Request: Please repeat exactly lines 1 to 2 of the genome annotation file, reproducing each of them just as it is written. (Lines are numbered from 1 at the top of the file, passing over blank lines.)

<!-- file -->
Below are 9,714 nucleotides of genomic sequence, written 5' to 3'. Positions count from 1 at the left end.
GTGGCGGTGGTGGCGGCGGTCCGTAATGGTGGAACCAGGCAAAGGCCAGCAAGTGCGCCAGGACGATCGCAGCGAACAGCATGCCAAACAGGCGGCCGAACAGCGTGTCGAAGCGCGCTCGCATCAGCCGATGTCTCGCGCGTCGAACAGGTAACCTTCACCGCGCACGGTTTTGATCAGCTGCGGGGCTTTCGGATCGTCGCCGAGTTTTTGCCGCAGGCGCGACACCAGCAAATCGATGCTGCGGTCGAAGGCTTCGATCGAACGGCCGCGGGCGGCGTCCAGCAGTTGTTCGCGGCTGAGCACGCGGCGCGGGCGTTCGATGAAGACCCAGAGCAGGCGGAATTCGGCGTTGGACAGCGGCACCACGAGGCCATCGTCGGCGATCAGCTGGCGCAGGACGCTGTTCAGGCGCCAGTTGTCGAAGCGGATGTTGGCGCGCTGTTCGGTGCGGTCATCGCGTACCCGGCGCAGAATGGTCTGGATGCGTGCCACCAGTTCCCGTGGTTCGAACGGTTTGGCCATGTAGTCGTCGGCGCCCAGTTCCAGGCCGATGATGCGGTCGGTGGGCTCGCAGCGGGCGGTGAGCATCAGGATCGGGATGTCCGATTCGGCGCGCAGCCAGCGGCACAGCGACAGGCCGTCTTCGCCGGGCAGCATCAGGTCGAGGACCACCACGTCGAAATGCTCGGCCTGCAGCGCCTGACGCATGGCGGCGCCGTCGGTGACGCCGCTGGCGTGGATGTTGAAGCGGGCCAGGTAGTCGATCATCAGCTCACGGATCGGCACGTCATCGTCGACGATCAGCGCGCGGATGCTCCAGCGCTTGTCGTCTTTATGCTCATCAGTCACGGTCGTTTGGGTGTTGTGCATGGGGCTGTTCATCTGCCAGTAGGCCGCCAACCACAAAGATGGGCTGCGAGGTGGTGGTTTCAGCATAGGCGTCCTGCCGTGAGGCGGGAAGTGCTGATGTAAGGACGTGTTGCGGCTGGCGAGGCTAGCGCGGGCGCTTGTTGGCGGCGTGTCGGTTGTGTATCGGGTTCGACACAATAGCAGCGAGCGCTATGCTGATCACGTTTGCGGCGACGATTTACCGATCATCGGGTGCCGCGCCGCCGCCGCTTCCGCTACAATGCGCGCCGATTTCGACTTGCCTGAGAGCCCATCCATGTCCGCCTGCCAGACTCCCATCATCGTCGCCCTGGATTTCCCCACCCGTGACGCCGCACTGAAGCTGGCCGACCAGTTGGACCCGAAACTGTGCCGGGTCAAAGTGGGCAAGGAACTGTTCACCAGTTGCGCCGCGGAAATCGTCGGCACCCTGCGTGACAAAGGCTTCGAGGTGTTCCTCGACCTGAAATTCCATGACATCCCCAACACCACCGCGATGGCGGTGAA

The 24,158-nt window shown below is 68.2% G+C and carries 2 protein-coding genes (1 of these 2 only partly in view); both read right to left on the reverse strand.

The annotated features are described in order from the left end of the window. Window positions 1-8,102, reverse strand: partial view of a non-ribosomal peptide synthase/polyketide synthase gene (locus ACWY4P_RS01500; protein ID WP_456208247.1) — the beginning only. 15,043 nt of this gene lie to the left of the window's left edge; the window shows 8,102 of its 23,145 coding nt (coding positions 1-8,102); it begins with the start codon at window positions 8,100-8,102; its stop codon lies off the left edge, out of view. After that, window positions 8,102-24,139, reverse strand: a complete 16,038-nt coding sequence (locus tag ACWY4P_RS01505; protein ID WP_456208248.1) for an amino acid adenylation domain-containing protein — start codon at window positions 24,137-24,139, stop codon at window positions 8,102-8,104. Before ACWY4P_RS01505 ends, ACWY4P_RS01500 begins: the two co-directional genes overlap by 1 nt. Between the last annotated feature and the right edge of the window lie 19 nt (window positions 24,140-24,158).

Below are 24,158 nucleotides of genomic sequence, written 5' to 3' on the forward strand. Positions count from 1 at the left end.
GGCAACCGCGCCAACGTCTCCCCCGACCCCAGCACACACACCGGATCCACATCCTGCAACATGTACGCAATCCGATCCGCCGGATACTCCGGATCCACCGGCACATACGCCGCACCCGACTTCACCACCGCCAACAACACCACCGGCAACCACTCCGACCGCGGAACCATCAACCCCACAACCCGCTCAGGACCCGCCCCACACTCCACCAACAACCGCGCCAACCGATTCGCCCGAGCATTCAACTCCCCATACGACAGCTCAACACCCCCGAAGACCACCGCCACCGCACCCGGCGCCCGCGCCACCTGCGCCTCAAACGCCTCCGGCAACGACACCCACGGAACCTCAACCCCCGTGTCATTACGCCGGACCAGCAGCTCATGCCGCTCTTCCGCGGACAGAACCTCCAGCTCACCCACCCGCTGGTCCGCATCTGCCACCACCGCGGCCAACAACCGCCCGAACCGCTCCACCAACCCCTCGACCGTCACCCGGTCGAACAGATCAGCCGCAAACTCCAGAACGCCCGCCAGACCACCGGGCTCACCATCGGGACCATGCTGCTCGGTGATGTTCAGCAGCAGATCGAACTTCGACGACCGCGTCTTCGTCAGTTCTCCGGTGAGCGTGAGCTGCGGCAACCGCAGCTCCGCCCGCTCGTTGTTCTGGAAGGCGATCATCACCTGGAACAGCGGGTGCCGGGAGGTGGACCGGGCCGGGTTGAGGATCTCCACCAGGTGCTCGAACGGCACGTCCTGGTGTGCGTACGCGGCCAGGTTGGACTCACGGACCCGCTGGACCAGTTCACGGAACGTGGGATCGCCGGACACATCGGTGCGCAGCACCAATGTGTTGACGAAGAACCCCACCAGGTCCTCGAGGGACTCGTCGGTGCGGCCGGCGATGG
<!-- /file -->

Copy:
Below are 9,714 nucleotides of genomic sequence, written 5' to 3'. Positions count from 1 at the left end.
GTGGCGGTGGTGGCGGCGGTCCGTAATGGTGGAACCAGGCAAAGGCCAGCAAGTGCGCCAGGACGATCGCAGCGAACAGCATGCCAAACAGGCGGCCGAACAGCGTGTCGAAGCGCGCTCGCATCAGCCGATGTCTCGCGCGTCGAACAGGTAACCTTCACCGCGCACGGTTTTGATCAGCTGCGGGGCTTTCGGATCGTCGCCGAGTTTTTGCCGCAGGCGCGACACCAGCAAATCGATGCTGCGGTCGAAGGCTTCGATCGAACGGCCGCGGGCGGCGTCCAGCAGTTGTTCGCGGCTGAGCACGCGGCGCGGGCGTTCGATGAAGACCCAGAGCAGGCGGAATTCGGCGTTGGACAGCGGCACCACGAGGCCATCGTCGGCGATCAGCTGGCGCAGGACGCTGTTCAGGCGCCAGTTGTCGAAGCGGATGTTGGCGCGCTGTTCGGTGCGGTCATCGCGTACCCGGCGCAGAATGGTCTGGATGCGTGCCACCAGTTCCCGTGGTTCGAACGGTTTGGCCATGTAGTCGTCGGCGCCCAGTTCCAGGCCGATGATGCGGTCGGTGGGCTCGCAGCGGGCGGTGAGCATCAGGATCGGGATGTCCGATTCGGCGCGCAGCCAGCGGCACAGCGACAGGCCGTCTTCGCCGGGCAGCATCAGGTCGAGGACCACCACGTCGAAATGCTCGGCCTGCAGCGCCTGACGCATGGCGGCGCCGTCGGTGACGCCGCTGGCGTGGATGTTGAAGCGGGCCAGGTAGTCGATCATCAGCTCACGGATCGGCACGTCATCGTCGACGATCAGCGCGCGGATGCTCCAGCGCTTGTCGTCTTTATGCTCATCAGTCACGGTCGTTTGGGTGTTGTGCATGGGGCTGTTCATCTGCCAGTAGGCCGCCAACCACAAAGATGGGCTGCGAGGTGGTGGTTTCAGCATAGGCGTCCTGCCGTGAGGCGGGAAGTGCTGATGTAAGGACGTGTTGCGGCTGGCGAGGCTAGCGCGGGCGCTTGTTGGCGGCGTGTCGGTTGTGTATCGGGTTCGACACAATAGCAGCGAGCGCTATGCTGATCACGTTTGCGGCGACGATTTACCGATCATCGGGTGCCGCGCCGCCGCCGCTTCCGCTACAATGCGCGCCGATTTCGACTTGCCTGAGAGCCCATCCATGTCCGCCTGCCAGACTCCCATCATCGTCGCCCTGGATTTCCCCACCCGTGACGCCGCACTGAAGCTGGCCGACCAGTTGGACCCGAAACTGTGCCGGGTCAAAGTGGGCAAGGAACTGTTCACCAGTTGCGCCGCGGAAATCGTCGGCACCCTGCGTGACAAAGGCTTCGAGGTGTTCCTCGACCTGAAATTCCATGACATCCCCAACACCACCGCGATGGCGGTGAA